Bring the customer closer to the team

The people using your product and those paying for you to build that product need to be brought closer to the team.  The interfaces, layers, and structures built to separate the doers from the requesters have caused a huge communication gap.  This is an obvious issue that most of us saw the repercussions of as children while playing the telephone game.  In the telephone game, kids line up and the first child in the line is read a sentence.  Then, they whisper the sentence to the next person in line.  Then, that child whispers what they heard to the next person in line.  This continues until the last person in line receives the message.  When the last person in line tells the group what they heard, it is always something completely different from the original message.  This is not a problem that can be overcome by documentation, as a document is simply another communication medium and creates another node in the chain from customer to doer.  This is why we seek to close this gap and allow team members to communicate directly with customers.  The Product Owner is not intended to be the gateway to the customers, just an empathetic representative with decision power.  The more distance you put between the team and the customer, the higher the probability of building the wrong thing.

Tactical Communication

The Product Owner is responsible to the team for ensuring they have the information necessary to deliver.  This means that the Product Owner must make themselves available for day-to-day discussions with team members to clarify feature requests and answer detailed implementation questions to keep the team moving forward.  These daily discussions allow the team to avoid making assumptions or shifting tasks due to unanswered questions.  Customers usually can’t commit to daily interaction; A Product Owner must.

Why Economics with Transparency?

Economic frameworks with transparency of decisions provide the foundation for the decentralized authority of the Product Owner to make scope and steering decisions about the product without the blessing of a committee or an approval process.  This allows you to reduce the cost of making decisions and in turn, increase the value delivered to the customer and the company.  This also enables the Product Owner to make objective decisions and protect them from emotional bias.  Leveraging economics with transparency to gain the ability to decentralize authority to the Product Owner is a powerful competitive advantage.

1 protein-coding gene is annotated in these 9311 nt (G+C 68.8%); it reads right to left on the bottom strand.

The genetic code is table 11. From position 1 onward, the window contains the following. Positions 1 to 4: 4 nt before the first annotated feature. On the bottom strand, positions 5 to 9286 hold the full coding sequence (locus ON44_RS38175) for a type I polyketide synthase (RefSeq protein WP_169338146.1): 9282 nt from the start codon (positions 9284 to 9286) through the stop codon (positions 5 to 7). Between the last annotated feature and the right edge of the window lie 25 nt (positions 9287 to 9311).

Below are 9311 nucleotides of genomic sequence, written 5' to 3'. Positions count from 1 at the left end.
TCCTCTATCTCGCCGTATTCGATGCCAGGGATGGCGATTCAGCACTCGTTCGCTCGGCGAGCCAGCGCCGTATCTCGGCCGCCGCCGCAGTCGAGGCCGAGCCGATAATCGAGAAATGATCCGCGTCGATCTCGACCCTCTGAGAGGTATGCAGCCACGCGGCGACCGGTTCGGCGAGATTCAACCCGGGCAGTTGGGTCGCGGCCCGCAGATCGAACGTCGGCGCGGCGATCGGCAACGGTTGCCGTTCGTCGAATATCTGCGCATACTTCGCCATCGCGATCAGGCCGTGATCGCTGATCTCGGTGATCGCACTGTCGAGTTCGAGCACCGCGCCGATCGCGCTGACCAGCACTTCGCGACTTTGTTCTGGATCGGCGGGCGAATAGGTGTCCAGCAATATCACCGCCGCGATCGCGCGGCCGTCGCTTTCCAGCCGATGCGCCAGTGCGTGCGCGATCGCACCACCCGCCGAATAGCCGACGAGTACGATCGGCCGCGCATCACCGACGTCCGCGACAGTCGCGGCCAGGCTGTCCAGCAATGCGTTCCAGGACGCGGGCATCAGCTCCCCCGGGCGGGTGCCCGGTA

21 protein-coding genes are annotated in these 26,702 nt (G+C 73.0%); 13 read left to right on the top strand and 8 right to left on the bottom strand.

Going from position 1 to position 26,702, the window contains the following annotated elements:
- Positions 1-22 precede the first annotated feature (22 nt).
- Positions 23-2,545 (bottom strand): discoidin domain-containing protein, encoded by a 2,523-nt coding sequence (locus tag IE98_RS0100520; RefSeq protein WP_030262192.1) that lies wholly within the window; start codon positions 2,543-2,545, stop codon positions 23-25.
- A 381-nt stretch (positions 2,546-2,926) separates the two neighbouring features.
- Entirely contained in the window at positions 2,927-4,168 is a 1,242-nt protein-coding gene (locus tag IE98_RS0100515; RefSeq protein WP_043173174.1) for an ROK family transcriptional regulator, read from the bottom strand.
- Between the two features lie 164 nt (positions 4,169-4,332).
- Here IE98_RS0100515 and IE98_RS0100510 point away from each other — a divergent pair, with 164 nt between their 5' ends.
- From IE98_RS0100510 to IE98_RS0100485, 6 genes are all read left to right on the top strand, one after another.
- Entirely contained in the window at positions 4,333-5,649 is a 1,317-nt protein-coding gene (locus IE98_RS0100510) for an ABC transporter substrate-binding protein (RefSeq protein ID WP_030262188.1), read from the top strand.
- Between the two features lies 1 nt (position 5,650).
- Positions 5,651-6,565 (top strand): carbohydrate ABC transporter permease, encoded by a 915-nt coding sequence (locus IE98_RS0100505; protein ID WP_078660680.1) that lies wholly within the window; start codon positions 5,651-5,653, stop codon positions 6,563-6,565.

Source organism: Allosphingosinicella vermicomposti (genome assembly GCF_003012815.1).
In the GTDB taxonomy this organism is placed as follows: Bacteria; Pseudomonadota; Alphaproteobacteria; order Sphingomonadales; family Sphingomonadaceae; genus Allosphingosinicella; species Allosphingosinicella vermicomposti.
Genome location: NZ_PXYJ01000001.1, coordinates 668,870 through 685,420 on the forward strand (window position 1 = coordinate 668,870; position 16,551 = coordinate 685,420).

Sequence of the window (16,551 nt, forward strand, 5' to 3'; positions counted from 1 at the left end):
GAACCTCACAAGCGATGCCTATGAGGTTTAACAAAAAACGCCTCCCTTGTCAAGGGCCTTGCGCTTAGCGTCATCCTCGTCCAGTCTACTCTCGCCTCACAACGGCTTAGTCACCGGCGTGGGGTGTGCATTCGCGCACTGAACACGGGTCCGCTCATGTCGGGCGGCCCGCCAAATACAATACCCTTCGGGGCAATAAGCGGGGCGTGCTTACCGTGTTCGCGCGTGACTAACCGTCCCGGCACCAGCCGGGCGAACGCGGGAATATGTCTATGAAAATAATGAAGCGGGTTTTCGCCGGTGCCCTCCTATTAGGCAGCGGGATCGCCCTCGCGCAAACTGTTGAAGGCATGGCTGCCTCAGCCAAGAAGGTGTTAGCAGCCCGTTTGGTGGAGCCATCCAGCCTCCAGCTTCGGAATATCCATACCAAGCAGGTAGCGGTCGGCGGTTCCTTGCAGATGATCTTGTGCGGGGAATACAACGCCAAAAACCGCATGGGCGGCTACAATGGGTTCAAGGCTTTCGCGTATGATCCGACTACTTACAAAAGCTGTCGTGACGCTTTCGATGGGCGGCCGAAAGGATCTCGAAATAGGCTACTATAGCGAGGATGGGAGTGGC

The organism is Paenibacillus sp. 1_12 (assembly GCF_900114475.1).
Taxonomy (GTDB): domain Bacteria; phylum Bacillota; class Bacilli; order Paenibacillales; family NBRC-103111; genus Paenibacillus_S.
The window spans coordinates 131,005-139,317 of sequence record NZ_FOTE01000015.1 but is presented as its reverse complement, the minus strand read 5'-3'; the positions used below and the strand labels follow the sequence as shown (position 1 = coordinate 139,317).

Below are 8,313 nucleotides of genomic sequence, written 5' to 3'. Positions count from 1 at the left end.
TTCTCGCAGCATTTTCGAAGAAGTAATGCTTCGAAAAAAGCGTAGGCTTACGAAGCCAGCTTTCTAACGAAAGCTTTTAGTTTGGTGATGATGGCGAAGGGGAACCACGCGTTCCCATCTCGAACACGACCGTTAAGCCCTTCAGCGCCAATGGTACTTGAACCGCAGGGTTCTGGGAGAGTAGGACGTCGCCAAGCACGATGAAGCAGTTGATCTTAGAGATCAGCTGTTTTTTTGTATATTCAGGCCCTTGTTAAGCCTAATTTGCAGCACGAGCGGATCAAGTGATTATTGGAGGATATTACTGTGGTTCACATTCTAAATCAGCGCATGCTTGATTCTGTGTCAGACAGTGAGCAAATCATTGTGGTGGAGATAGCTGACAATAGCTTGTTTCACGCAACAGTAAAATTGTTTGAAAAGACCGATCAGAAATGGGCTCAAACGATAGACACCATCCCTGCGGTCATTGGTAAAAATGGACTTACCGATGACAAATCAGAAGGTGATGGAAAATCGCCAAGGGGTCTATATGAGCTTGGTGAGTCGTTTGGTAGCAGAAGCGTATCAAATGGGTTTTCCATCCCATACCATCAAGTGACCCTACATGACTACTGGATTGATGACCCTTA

How does the Product Owner employ Economics with Transparency?

Manage the Product Backlog

The Product Owner is responsible for managing the Product Backlog.  The Product Backlog is a stack-ranked list of features and functionality yet to be built.  There are four key ways the Product Owner manages the Product Backlog.  One, he is responsible for maintaining the stack-rank of the items through prioritization based on economics and negotiation with stakeholders and the team.  Two, he is responsible for ensuring the items have the correct level of detail based on their position (top, middle, or bottom).  Three, he is responsible for ensuring the items are estimated.  Four, he is responsible for ensuring the Product Backlog is visible to the team and key stakeholders.  Managing the Product Backlog through these four key responsibilities, the Product Owner enables economic decision-making, a steady flow of work to the team, and transparency into what the team plans to work on next.

Create and communicate Product Roadmap